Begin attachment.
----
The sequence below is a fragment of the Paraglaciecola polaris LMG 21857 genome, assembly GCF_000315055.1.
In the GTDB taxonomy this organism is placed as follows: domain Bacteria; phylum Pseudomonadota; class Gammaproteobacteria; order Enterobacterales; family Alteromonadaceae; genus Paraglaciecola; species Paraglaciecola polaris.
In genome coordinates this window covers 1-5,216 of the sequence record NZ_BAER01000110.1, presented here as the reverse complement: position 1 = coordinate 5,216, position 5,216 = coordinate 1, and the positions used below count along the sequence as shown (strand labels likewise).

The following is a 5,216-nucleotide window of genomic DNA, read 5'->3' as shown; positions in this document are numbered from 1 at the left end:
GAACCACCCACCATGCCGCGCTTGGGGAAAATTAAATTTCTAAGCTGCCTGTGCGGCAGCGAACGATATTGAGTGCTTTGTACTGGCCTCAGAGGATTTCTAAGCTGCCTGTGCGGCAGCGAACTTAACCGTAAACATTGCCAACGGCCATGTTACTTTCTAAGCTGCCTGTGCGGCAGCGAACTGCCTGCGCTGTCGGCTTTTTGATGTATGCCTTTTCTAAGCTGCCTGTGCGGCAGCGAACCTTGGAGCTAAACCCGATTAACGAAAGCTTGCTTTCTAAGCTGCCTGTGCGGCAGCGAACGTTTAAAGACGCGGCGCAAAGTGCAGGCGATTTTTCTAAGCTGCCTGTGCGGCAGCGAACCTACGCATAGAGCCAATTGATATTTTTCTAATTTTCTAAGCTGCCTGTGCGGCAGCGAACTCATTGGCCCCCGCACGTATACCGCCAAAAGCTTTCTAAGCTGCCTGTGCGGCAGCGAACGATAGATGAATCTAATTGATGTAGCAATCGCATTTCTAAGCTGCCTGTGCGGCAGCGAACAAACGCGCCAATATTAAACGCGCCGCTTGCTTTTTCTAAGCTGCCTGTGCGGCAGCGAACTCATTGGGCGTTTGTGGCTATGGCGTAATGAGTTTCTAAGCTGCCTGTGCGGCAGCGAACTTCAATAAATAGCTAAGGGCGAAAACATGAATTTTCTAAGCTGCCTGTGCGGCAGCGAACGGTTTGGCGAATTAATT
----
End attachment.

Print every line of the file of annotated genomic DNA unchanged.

The sequence below is a fragment of the Paraglaciecola polaris LMG 21857 genome, assembly GCF_000315055.1.
In the GTDB taxonomy this organism is placed as follows: domain Bacteria; phylum Pseudomonadota; class Gammaproteobacteria; order Enterobacterales; family Alteromonadaceae; genus Paraglaciecola; species Paraglaciecola polaris.
In genome coordinates this window covers 1-5,216 of the sequence record NZ_BAER01000110.1, presented here as the reverse complement: position 1 = coordinate 5,216, position 5,216 = coordinate 1, and the positions used below count along the sequence as shown (strand labels likewise).

The following is a 5,216-nucleotide window of genomic DNA, read 5'->3' as shown; positions in this document are numbered from 1 at the left end:
GAACCACCCACCATGCCGCGCTTGGGGAAAATTAAATTTCTAAGCTGCCTGTGCGGCAGCGAACGATATTGAGTGCTTTGTACTGGCCTCAGAGGATTTCTAAGCTGCCTGTGCGGCAGCGAACTTAACCGTAAACATTGCCAACGGCCATGTTACTTTCTAAGCTGCCTGTGCGGCAGCGAACTGCCTGCGCTGTCGGCTTTTTGATGTATGCCTTTTCTAAGCTGCCTGTGCGGCAGCGAACCTTGGAGCTAAACCCGATTAACGAAAGCTTGCTTTCTAAGCTGCCTGTGCGGCAGCGAACGTTTAAAGACGCGGCGCAAAGTGCAGGCGATTTTTCTAAGCTGCCTGTGCGGCAGCGAACCTACGCATAGAGCCAATTGATATTTTTCTAATTTTCTAAGCTGCCTGTGCGGCAGCGAACTCATTGGCCCCCGCACGTATACCGCCAAAAGCTTTCTAAGCTGCCTGTGCGGCAGCGAACGATAGATGAATCTAATTGATGTAGCAATCGCATTTCTAAGCTGCCTGTGCGGCAGCGAACAAACGCGCCAATATTAAACGCGCCGCTTGCTTTTTCTAAGCTGCCTGTGCGGCAGCGAACTCATTGGGCGTTTGTGGCTATGGCGTAATGAGTTTCTAAGCTGCCTGTGCGGCAGCGAACTTCAATAAATAGCTAAGGGCGAAAACATGAATTTTCTAAGCTGCCTGTGCGGCAGCGAACGGTTTGGCGAATTAATT